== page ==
The M/S Viking Grace uses Norsepower’s rotor sails, which were fitted about one year ago. In Hagström’s opinion, it is still too soon to say anything definitive about the savings available with rotor sails.
The new flagship will also have sails
The ship owner’s managers have decided to incorporate LNG and rotor sails into Viking Line’s future plans. The company currently has a new flagship under construction in China, and the new vessel will be fitted with LNG solutions, as well as two Norsepower rotor sails. The new-build, which has not yet been named, will begin operating the route between Turku, Åland and Stockholm in early 2021.
The new vessel will be larger than Viking Grace but, despite this, calculations have shown that it will consume ten per cent less fuel. The energy efficiency of the flagship will be world-class.
Ulf Hagström says that Viking is always considering other energy solutions, such as biofuels, ethanol, fuel cells and batteries.
“The problem with biofuels is one of availability, so they are not a short-term volume solution for seafaring. Ships need such enormous volumes of biogas and there is simply not enough of this fuel available,” he says, adding that hybrid solutions for energy generation will play an important part in the future of shipping.
“As batteries develop, fully electric ships may become widespread on suitably short routes. Some experience has been gained in this area in places such as Norway. Nonetheless, I have greater belief in hybrid solutions, such as combining electricity with different fuels,” he says.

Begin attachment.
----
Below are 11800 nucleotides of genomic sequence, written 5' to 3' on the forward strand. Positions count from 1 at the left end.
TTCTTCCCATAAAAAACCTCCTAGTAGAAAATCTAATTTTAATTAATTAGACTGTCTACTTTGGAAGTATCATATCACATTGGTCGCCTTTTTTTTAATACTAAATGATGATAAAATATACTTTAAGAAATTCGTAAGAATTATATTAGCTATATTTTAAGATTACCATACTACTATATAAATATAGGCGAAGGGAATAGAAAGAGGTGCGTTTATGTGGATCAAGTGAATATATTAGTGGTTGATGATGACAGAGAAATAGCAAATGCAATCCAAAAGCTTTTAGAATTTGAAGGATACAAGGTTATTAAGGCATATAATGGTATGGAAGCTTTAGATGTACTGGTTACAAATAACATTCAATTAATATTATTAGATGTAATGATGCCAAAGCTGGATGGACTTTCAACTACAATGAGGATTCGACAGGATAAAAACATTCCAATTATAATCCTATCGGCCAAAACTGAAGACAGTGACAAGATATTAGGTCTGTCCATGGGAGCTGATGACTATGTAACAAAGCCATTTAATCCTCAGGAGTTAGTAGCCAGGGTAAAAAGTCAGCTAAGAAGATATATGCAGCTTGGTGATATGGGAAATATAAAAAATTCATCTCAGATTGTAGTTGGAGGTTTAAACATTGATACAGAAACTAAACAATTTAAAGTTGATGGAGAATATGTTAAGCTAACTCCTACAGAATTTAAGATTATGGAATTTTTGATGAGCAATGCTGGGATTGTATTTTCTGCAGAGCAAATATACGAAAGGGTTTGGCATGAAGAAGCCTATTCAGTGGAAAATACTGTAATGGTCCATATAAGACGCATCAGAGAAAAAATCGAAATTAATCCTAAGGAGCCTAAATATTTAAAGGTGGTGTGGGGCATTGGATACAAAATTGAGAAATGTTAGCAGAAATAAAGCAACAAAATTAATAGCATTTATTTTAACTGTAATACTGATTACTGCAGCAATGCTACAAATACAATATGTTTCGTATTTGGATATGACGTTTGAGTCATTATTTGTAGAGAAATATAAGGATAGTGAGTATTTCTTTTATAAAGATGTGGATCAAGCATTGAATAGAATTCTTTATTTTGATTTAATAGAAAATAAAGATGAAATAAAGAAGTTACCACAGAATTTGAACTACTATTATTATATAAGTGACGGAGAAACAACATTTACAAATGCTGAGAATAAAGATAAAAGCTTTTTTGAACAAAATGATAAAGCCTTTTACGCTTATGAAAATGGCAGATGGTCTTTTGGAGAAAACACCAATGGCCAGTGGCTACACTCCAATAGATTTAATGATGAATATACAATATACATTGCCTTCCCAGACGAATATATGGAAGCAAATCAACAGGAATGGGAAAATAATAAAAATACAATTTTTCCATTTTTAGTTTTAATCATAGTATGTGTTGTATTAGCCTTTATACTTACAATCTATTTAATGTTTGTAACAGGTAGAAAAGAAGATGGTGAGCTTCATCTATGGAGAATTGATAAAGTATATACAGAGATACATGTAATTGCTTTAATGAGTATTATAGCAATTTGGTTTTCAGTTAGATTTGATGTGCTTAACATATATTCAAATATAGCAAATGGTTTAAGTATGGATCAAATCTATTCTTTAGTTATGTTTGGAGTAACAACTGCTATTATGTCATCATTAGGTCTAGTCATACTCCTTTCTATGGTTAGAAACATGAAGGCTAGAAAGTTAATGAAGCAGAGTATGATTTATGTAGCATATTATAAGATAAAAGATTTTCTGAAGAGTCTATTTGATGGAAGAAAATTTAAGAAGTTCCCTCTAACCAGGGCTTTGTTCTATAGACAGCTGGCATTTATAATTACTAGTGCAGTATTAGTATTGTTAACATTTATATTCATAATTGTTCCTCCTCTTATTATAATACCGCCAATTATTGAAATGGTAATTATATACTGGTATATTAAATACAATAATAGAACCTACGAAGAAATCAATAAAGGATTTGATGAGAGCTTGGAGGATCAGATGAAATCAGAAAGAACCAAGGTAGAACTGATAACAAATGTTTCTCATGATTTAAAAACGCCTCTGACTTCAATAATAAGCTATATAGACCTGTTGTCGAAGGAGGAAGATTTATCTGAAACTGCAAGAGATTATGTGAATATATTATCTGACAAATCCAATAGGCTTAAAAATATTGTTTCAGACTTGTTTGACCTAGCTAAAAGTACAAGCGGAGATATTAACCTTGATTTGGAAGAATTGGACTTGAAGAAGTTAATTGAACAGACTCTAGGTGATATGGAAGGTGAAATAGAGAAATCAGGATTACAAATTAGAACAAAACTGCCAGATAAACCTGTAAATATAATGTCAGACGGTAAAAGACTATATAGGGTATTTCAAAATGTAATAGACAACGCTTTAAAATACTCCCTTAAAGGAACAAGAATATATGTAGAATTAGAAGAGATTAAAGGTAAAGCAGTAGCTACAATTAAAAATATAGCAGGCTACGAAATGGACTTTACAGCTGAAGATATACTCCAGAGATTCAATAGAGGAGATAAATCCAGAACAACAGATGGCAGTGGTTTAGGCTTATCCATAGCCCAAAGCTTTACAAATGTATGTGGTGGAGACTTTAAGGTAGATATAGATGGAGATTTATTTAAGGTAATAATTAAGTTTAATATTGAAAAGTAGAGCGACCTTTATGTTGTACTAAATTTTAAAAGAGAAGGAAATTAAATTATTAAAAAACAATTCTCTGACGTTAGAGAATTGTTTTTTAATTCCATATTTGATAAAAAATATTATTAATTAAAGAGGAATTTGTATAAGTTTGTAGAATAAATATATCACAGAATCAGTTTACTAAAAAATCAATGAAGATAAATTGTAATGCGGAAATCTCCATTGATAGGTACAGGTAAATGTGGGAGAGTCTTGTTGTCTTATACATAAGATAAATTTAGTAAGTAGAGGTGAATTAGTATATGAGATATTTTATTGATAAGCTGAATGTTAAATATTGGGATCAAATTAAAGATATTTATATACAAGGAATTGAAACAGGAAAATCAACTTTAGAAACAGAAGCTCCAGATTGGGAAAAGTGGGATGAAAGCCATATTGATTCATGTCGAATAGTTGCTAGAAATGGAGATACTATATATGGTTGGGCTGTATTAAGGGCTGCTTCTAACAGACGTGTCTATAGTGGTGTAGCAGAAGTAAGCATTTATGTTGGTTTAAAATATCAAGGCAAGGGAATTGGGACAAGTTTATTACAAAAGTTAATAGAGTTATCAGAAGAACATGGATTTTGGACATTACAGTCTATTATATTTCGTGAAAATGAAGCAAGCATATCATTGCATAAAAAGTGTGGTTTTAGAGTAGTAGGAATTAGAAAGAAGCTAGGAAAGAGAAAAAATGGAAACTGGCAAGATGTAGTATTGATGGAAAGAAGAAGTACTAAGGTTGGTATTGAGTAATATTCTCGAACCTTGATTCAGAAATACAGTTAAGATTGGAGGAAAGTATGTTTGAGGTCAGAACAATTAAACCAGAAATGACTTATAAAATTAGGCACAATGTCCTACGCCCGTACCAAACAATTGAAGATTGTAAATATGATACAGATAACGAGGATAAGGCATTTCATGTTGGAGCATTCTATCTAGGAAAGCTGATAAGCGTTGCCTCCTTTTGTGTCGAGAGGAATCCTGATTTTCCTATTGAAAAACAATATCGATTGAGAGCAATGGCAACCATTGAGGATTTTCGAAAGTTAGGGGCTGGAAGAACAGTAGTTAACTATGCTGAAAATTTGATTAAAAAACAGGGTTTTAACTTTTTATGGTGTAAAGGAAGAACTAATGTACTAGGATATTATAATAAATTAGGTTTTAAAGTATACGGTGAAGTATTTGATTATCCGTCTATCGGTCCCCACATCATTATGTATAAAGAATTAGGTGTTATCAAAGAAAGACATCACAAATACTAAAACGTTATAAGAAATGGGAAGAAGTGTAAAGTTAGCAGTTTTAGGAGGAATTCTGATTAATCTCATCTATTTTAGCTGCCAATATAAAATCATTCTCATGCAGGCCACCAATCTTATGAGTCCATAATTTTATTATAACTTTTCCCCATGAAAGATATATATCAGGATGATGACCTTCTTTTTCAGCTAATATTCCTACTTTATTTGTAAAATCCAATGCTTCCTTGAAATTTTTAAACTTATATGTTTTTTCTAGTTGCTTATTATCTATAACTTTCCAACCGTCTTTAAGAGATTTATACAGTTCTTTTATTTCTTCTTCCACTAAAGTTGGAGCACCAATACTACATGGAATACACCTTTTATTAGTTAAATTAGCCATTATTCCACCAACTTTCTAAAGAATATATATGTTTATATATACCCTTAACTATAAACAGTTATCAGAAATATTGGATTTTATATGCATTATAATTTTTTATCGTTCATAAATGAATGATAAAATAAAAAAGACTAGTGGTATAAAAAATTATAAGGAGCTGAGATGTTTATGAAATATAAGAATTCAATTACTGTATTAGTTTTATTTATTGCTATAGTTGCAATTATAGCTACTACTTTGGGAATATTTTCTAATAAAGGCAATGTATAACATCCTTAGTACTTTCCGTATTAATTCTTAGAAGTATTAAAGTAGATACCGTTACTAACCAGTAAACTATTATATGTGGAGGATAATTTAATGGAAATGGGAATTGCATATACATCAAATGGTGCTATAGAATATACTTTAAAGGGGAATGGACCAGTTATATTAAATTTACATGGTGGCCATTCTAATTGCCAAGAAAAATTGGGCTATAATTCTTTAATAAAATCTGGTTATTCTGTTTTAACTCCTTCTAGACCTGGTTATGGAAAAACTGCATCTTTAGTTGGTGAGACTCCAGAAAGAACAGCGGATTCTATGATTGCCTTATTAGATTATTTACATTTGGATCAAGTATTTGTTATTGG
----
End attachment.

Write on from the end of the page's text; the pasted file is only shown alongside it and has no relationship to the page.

On the M/S Finlandia, microbes unblock pipes
Eckerö Line’s M/S Finlandia is the only ship sailing between Helsinki and Tallinn under the Finnish flag. Seafaring is one of the most heavily regulated sectors, so shipping companies are subject to a large number of directives and laws related to safety and the environment.
Eckerö Line’s goal is to minimize its burden on the environment. To achieve this, the shipping company is developing new procedures for handling the emissions and waste products from ships.
To this end, M/S Finlandia began working with ProtectPipe, a company in the microbiotechnology sector, in summer 2018. Eckerö Line is seeking to replace chemicals with environmentally friendly solutions. ProtectPipe’s microbial solution fits the bill exactly – a natural alternative to conventional sewage chemicals.
The kitchens aboard the M/S Finlandia began using ProtectPipe’s biological floor wash, BioFloor, which contains living microbial strains that eat the grease and other organic waste that is stuck to the floor.
The floor is first rinsed, and then the microbial solution is spread evenly over it. At the end of the process, the floor is dried using a squeegee, so the solution ends up in all of the floor drains. The microbes feed on the organic waste that builds up in pipes, forming a biofilm on the interior surface, thereby preventing new material from sticking to the pipe and causing blockages.